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NCURA Region III Recharge Centers

VIEWS: 152 PAGES: 53

									   NCURA Region III
      May 2008

Introduction to Recharge Centers
            Recharge Centers
 Overview
 Characteristics
    – How to identify
   Rate Development
    – Costs/Budget
    – Rate Base
 Best Practice Suggestions
 Past OIG Audit Findings
Service Centers – Recharge Centers
   Described in the DS-2, Part III, item 3.2.0 as
    “Service Centers”

   Described as “departments or functional units
    which perform specific technical or
    administrative services for the benefit of other
    units within a reporting unit.”

   Service centers include “specialized service
    facilities”and “recharge centers”.

   Financial Objective: A business operating within
    the University to break-even.
Specialized Service Facilities
   OMB A-21, Section J.47 addresses
    Specialized Service Facilities (SSF)

    – The costs of services provided by highly
      complex or specialized facilities operated by
      the institution, such as computers, wind-
      tunnels, and reactors are allowable, provided
      the charges…meet the conditions of
      subsections b. or c.…and include applicable
      credits.
University-wide Recharge Centers
     These service centers are not SSF, but are
      operated by the university to provide support
      to both the university and possibly the non-
      university community. Might include:

      – Copy/duplicating

      – Mail distribution

      – Central stores

      – Facilities repair and maintenance
   What is A Recharge Center?
An operating unit within the University that
  provides:
--a service or group of services or
--product or group of products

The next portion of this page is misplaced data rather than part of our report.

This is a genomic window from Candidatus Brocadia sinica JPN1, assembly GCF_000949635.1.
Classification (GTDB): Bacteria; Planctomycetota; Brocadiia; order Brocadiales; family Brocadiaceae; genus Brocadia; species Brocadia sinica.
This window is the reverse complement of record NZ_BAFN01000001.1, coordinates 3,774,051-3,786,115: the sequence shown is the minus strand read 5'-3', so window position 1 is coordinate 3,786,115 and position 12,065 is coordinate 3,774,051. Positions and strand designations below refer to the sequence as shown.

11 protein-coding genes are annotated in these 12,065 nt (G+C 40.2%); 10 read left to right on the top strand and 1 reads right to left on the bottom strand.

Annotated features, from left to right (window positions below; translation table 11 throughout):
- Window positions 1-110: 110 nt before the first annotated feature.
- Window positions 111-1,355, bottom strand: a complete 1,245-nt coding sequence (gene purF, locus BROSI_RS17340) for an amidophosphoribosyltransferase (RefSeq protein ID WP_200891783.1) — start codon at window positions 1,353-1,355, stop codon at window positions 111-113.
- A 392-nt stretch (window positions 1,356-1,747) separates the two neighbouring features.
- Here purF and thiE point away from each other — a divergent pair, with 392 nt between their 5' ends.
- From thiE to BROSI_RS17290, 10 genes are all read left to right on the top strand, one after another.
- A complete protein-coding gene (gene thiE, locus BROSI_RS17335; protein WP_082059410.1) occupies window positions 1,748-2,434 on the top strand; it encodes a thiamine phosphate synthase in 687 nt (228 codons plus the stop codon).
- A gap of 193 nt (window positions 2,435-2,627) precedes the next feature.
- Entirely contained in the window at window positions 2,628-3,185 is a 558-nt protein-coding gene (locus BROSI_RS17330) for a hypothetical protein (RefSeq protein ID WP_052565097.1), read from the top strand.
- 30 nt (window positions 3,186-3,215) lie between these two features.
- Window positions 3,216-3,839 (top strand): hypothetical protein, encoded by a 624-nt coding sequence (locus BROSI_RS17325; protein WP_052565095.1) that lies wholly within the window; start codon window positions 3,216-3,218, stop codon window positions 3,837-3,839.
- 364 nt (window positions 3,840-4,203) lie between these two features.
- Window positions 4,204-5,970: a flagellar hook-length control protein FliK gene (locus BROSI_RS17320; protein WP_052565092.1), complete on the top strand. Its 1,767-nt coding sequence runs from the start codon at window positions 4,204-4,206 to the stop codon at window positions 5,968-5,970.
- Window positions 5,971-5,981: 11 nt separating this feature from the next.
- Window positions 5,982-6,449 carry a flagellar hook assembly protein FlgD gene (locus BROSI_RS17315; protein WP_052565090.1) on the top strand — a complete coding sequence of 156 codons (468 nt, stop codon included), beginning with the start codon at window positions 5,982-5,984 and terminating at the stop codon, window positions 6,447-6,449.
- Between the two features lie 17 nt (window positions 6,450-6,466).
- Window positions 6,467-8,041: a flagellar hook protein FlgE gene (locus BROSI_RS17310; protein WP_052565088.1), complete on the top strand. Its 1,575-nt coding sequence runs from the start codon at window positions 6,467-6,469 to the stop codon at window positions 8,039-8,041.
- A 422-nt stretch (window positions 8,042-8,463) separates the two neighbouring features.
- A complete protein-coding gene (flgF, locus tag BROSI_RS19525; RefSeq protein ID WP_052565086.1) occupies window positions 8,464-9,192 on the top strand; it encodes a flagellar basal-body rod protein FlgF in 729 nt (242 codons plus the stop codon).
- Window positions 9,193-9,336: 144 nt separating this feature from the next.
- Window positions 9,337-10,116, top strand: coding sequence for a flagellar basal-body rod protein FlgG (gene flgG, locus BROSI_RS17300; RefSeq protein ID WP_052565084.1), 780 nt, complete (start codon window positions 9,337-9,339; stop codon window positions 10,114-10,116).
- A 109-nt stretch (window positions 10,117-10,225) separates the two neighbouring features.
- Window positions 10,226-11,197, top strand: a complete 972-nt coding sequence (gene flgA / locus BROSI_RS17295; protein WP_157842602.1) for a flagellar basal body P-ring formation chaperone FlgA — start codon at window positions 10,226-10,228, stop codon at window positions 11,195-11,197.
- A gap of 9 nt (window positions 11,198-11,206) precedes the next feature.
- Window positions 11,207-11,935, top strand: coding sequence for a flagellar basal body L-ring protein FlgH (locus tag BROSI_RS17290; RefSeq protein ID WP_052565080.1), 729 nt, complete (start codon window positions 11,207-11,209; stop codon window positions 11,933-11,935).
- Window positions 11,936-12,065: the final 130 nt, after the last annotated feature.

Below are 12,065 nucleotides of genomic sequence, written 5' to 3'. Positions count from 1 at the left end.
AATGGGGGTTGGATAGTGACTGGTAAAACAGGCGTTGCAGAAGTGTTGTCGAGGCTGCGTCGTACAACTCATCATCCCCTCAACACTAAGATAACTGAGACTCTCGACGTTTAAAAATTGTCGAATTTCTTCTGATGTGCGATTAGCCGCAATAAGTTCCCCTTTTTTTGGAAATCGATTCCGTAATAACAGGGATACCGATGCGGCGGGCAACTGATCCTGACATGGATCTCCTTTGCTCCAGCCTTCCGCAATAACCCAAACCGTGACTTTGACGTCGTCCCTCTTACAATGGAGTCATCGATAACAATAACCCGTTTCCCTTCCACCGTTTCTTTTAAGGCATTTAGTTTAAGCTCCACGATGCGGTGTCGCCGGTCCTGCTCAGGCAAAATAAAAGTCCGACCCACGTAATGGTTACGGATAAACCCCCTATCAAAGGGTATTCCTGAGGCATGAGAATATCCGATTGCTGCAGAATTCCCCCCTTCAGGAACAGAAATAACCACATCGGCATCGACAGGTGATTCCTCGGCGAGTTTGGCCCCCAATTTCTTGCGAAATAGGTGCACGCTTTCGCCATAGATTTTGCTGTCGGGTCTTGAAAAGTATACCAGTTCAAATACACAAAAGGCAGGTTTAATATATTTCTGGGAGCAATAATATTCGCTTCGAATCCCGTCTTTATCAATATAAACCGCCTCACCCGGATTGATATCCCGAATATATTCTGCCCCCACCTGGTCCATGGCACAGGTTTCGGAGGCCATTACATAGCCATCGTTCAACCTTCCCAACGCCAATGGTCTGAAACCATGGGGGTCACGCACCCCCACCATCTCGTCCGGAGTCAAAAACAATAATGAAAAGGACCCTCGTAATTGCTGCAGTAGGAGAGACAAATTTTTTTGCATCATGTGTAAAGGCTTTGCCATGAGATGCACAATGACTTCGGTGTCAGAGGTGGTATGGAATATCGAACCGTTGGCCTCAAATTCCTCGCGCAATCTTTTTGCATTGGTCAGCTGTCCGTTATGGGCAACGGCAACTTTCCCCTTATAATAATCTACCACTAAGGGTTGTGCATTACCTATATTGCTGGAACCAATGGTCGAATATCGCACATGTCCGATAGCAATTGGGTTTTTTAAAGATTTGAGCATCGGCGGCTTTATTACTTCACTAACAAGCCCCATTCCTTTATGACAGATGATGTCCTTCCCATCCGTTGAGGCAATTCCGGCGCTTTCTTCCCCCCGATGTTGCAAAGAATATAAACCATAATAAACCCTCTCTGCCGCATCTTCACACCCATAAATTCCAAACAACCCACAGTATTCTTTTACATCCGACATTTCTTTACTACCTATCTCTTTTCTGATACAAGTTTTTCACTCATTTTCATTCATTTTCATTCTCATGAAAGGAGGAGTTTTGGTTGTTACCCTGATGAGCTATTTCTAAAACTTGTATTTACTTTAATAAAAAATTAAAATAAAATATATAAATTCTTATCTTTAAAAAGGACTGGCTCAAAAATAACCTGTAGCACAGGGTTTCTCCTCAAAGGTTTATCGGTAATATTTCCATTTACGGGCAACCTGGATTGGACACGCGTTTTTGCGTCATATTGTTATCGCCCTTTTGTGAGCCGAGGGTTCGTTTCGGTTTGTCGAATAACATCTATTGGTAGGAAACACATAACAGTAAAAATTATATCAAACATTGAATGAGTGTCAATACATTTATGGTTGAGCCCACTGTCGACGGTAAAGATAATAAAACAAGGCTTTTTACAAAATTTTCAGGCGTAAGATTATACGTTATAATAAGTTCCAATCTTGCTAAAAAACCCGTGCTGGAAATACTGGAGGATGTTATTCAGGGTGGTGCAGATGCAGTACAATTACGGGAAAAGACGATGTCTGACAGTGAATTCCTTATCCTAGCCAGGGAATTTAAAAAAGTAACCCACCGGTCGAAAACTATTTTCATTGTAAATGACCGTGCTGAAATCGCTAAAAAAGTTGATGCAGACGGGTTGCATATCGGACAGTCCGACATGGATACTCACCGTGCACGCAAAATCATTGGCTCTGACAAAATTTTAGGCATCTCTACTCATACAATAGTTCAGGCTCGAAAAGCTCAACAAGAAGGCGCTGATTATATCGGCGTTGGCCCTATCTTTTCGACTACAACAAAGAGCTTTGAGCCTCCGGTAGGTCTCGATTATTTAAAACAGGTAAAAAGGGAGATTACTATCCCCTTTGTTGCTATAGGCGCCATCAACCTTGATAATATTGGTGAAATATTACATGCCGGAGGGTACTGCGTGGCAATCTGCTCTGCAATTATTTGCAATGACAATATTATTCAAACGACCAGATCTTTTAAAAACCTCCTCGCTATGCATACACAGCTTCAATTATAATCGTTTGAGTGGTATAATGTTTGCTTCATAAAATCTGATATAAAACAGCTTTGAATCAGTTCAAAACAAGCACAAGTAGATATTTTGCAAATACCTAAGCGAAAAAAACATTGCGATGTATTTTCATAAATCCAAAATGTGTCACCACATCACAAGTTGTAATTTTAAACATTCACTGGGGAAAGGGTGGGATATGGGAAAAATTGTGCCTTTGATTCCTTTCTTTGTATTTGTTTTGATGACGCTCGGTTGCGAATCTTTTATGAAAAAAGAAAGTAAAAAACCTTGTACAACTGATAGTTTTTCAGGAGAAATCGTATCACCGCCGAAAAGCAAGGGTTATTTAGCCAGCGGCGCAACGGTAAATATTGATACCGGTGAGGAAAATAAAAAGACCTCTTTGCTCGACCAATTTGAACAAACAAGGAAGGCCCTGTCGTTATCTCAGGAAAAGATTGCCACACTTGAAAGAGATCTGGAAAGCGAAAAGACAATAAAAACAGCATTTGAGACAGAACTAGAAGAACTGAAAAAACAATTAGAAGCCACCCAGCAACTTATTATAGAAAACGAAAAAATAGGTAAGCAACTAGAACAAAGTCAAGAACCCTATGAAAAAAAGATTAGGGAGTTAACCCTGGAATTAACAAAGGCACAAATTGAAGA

--predominate users are within the
  University
--a fee is charged for the service or product
            Federal Guidance
   HHS Review Guide for Long Form University
    Indirect Proposals

   Audit Guide: Adequacy and Compliance Audits of
    Disclosure Statements Submitted by Educational
    Institutions (HHS OIG)

   Federal Audits of Recharge Centers (HHS OIG)

   A-133 Compliance Supplement (Part 3,
    Compliance Requirements
University Service Center
        Characteristics
              Characteristics
Can you define what are you going to sell?
 A measurable unit of output can be readily
  determined.
Can you measure usage?
 The amount of a product or service can be
  measured easily and accurately.
Can you bill on a regular basis?
 Individual accounts can be billed for products or
  services based upon their actual usage
  recommendation-monthly.
             Characteristics

An operation may not qualify as a service
  center if it cannot
 determine an actual usage in measurable
  units of output
 if monthly (periodic) billing cannot be
  made.
          Starting the Process

– What are the products or service provided?
– Who will be the primary users?
– What portion of income will be from federal sources?
– Will equipment costing more than $5,000 be used in
  the center?
– How much in start up funding will be needed?
– Who will provide the funds?
– Is there similar services/products available in the area
  that will meet the needs?
Developing the Rate

  It’s just a fraction right?

    Cost / Usage = Rate
    Define Good or Service to Sell
 Microscope Lab – Use of Microscope
 Zebra Fish Facility – Fish
 Super Computing Facility – Excess CPU
 Technical Rate – Rack Space; 24 Hour
  Service; Connectivity Charge; Technical
  Labor
 Stores Facility – Chemicals, Lab Supplies &
  Purchasing Services
        Evaluate Customer Base
Internal
 University Sponsored Program Areas
 University Departments


External
 Those who do not have a University account number
 Industry
 Students, faculty or staff acting in a personal capacity


Estimate How Many Customers (Rate is a function of the
  Operating Costs/Users (Use) of the Service)